Rustom ends up being a farce to bluntly put it out there. At the same time it is not really bad if you sunder out the originality and stare it as a separate issue entirely.

Rustom Pavri wasn’t a national hero. But this movie toils hard on making him one. We should not forget that it is just a perspective. A perspective that tries to project Preety Makhija as a rich spoilt brat with an evil sneer and Vikram Makhija as a spoiled horny perpetrator who deserved to die even before he set his eyes on Cynthia. It also tries to, without any justification, blemish the girl who cheated and then revive her at the same time. Above all, it tries to depict Rustom Pavri as a colossal national hero, a guy who murdered a man, a vigilante above the law who preferred calling his own shots to urging our Judiciary system.

Then again, when closely looked at, it isn’t that bad either. Because it touched a sensitive topic, it piggybacked mighty expectations naturally. On comparing it with other mainstream movies that Indian Cinema has been recently celebrating for no reason at all, I would say Rustom stays well above their echelon any day.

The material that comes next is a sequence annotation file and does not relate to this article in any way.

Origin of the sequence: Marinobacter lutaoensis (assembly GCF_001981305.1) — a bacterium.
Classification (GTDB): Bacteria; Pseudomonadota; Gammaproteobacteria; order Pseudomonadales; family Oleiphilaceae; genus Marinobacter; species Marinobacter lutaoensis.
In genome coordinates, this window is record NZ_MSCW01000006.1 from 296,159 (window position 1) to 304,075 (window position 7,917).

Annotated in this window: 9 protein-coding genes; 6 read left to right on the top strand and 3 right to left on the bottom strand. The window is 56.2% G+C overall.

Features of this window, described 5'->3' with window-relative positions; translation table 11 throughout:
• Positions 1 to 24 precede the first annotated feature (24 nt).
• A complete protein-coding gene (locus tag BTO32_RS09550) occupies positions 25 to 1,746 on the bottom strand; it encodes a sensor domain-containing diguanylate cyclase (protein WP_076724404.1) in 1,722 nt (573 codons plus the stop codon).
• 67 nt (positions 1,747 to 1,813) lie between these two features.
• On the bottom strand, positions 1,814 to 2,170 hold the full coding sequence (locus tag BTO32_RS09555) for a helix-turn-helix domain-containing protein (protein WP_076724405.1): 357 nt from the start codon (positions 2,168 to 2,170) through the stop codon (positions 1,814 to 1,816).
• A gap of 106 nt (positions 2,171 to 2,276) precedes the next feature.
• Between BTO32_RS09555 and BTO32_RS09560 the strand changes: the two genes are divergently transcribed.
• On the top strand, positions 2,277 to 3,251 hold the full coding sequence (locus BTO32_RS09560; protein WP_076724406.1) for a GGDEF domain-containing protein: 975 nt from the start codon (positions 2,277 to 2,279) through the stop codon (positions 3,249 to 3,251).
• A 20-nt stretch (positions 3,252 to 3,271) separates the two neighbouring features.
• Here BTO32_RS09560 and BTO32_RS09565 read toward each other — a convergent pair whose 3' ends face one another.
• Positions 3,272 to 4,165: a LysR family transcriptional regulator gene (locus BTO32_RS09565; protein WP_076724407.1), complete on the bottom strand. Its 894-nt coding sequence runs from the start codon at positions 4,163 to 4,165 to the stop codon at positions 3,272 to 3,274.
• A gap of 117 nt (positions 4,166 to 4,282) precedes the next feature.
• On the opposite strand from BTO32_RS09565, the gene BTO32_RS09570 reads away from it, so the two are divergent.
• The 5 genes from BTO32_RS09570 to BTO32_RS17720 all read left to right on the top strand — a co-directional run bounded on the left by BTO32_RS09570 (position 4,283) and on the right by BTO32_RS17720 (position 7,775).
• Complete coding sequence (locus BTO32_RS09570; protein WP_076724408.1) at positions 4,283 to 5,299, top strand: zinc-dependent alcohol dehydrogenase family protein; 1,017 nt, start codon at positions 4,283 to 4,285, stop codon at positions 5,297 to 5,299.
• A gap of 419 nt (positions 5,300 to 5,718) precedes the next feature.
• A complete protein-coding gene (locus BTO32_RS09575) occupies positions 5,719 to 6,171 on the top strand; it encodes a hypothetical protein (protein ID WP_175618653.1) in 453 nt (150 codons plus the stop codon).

Check out the trailer of Rustom movie here:

The Brothers Grimsby Review (2016) | Passable Comedy One Time Watch

The Brothers Grimsby has laughable moments, no doubt, that you might end up discussing for being either too inappropriate or for the brazen fun of it, but that’s about it. The movie carries a banal plot to support its comedy on, and things kind of fall as it fails to retain anything tangible to put its feet on. It’s like they say:

“Leave your brains home and go watch this and you might actually enjoy it.”

HUMOUR OF THE BROTHERS GRIMSBY

Sacha Baron Cohen never fails to tickle you by bringing in forefront his natural knack for humour. To throw you into pits of laughter he also carries disgusting items in his baggage as elements of last resort. We are already aware of that. The Brothers Grimsby stays no stranger to his clumsy acts; herein he creates Nobby  yet another Sacha’s infamous character who will test your mirth-patience and have a go at your ribs. Creating a rib-tickling persona that is outright hard to predict.